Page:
“For me, when was now.” The Challenge of Assessing Life’s Decisions

January 25, 2020

Courtesy Pixabay

By Dave Bushy

In his book Fate is the Hunter, Ernest K. Gann describes his career as an airline pilot in the 1930’s and 40’s, flying piston-engine commercial airplanes in all kinds of weather throughout the world.  Woven into the book is a theme of evaluating the risks and the rewards of his chosen profession and wondering whether he would remain in what was then a place of everyday danger and peril.  Would he ever leave?

As he flew along one night with his copilot, Gann discerned that the man had picked up on his emotions.  He wrote:

“And from the special warmth in his eyes I thought he knew what I had been thinking.  So I told him without elaboration that I had a silly notion which I intended to honor. 

For me, when was now.”

Each of us has times of reflection and reevaluation in our personal and professional lives.  And we all struggle with the very same emotions that Gann felt more than 70 years ago.  How do we know we have reached the point that “When?” becomes “Now.”

Think about the times in your career you have made professional moves.  The easiest ones – while the most disruptive for sure  –  are when change is thrust upon us.  We suddenly get promoted or we find out that we’re being fired, or the company shuts its doors.   Change just is, with little or no choice.

The more complex and thornier ones involve choice and decisions and the complexities of our own hearts.  And Gann’s words perhaps hold the key to how we approach career decisions:  We are best served by honoring ourselves and the process we go through with decisions.  Honor to me is integrity and choice in respecting our own beliefs, while exploring our emotions – and then integrating them both.  Effectively we honor the process with the unique human capability of connecting the head with the heart.  That’s what Gann did with the most difficult decision of his career.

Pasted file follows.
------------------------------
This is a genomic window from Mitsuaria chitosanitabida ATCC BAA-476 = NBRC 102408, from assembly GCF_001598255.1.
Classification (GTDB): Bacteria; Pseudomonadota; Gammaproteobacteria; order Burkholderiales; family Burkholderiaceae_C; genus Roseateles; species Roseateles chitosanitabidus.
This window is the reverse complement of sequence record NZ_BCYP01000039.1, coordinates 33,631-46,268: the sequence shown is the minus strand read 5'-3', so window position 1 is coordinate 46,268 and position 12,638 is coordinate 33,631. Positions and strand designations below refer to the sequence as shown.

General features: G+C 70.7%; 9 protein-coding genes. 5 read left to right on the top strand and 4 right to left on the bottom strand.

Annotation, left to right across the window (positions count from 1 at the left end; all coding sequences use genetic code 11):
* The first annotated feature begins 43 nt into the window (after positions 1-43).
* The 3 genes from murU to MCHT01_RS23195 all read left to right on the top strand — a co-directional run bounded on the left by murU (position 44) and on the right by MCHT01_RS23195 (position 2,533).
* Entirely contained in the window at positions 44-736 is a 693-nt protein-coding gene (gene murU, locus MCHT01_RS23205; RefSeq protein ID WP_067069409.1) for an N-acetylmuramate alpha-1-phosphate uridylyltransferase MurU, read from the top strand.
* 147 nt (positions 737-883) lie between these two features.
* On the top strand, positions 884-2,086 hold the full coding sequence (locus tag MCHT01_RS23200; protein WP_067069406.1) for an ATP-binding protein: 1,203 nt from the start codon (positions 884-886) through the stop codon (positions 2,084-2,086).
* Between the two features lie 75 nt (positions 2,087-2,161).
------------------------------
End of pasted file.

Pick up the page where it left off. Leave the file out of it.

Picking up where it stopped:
There are a lot of other ways of deciding.  You can make all the lists you want, or use Plus/Delta or discuss it with your best friends and colleagues.  They are useful and I often learn from clients new ways they have tried.  I would never discount them.

Understanding the many factors in a decision is important.  Lists can do that.  Talking to others is also of great benefit, especially those wise women and men who know how to ask questions and not give us answers.  Those are the wise counselors who make a difference in our lives.

And how do we integrate what we know as fact, what we believe might be true, and the intuition and feelings we have about our potential career decisions?  What is the right way to go?

That’s the work that we do ourselves, giving ourselves permission to meditate, pray or take that long walk in a quiet place.  In coaching we sometimes suggest to clients to imagine a beautiful piece of ground where nothing is yet growing. Metaphorically, work the ground and notice what “figure” emerges for you.  Allow curiosity to guide you.  Does the figure speak to both your head and your heart?   As you work to make meaning to the figure, explore ways you can (again, metaphorically) “fatten” that figure. 

Answers oftentimes emerge if we ask ourselves the right questions and give ourselves permission to fully explore our options – effectively, if we “honor” our notions and feelings, just as Gann did so long ago.

Dave Bushy of Boston Executive Coaches – bostonexecutivecoaches.com – is a former U.S. Army officer and senior airline executive who works with leaders throughout American industry. 

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